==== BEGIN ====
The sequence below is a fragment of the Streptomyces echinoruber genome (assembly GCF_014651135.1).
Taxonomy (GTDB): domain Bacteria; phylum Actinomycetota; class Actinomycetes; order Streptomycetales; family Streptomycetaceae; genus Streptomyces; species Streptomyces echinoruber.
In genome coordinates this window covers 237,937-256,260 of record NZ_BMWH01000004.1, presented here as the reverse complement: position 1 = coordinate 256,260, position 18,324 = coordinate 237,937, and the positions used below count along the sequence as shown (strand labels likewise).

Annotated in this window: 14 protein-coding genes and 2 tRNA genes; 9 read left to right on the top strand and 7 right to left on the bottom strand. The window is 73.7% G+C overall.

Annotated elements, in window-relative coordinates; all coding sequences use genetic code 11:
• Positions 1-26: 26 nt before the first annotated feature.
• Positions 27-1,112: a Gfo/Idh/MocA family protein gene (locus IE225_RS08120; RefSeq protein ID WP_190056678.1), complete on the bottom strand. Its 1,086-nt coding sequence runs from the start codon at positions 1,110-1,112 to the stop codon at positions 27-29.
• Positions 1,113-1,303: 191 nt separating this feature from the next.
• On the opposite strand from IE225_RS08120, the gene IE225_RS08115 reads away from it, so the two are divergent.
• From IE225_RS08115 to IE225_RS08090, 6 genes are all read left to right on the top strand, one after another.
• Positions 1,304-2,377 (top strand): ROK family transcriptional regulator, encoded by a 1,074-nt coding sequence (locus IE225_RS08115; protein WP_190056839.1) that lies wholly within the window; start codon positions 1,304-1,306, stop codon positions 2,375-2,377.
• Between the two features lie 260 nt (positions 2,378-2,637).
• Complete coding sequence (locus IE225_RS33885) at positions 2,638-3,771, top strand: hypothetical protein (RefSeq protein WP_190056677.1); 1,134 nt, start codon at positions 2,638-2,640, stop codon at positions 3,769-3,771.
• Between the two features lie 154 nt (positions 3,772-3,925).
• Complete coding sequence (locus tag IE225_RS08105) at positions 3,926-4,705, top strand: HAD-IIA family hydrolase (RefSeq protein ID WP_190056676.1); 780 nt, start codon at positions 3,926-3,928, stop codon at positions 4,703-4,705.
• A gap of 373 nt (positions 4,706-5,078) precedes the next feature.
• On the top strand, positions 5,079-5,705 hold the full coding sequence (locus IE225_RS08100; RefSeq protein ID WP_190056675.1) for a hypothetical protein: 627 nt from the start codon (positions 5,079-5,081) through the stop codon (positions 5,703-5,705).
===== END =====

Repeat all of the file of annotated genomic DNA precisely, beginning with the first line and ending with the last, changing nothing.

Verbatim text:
The sequence below is a fragment of the Streptomyces echinoruber genome (assembly GCF_014651135.1).
Taxonomy (GTDB): domain Bacteria; phylum Actinomycetota; class Actinomycetes; order Streptomycetales; family Streptomycetaceae; genus Streptomyces; species Streptomyces echinoruber.
In genome coordinates this window covers 237,937-256,260 of record NZ_BMWH01000004.1, presented here as the reverse complement: position 1 = coordinate 256,260, position 18,324 = coordinate 237,937, and the positions used below count along the sequence as shown (strand labels likewise).

Annotated in this window: 14 protein-coding genes and 2 tRNA genes; 9 read left to right on the top strand and 7 right to left on the bottom strand. The window is 73.7% G+C overall.

Annotated elements, in window-relative coordinates; all coding sequences use genetic code 11:
• Positions 1-26: 26 nt before the first annotated feature.
• Positions 27-1,112: a Gfo/Idh/MocA family protein gene (locus IE225_RS08120; RefSeq protein ID WP_190056678.1), complete on the bottom strand. Its 1,086-nt coding sequence runs from the start codon at positions 1,110-1,112 to the stop codon at positions 27-29.
• Positions 1,113-1,303: 191 nt separating this feature from the next.
• On the opposite strand from IE225_RS08120, the gene IE225_RS08115 reads away from it, so the two are divergent.
• From IE225_RS08115 to IE225_RS08090, 6 genes are all read left to right on the top strand, one after another.
• Positions 1,304-2,377 (top strand): ROK family transcriptional regulator, encoded by a 1,074-nt coding sequence (locus IE225_RS08115; protein WP_190056839.1) that lies wholly within the window; start codon positions 1,304-1,306, stop codon positions 2,375-2,377.
• Between the two features lie 260 nt (positions 2,378-2,637).
• Complete coding sequence (locus IE225_RS33885) at positions 2,638-3,771, top strand: hypothetical protein (RefSeq protein WP_190056677.1); 1,134 nt, start codon at positions 2,638-2,640, stop codon at positions 3,769-3,771.
• Between the two features lie 154 nt (positions 3,772-3,925).
• Complete coding sequence (locus tag IE225_RS08105) at positions 3,926-4,705, top strand: HAD-IIA family hydrolase (RefSeq protein ID WP_190056676.1); 780 nt, start codon at positions 3,926-3,928, stop codon at positions 4,703-4,705.
• A gap of 373 nt (positions 4,706-5,078) precedes the next feature.
• On the top strand, positions 5,079-5,705 hold the full coding sequence (locus IE225_RS08100; RefSeq protein ID WP_190056675.1) for a hypothetical protein: 627 nt from the start codon (positions 5,079-5,081) through the stop codon (positions 5,703-5,705).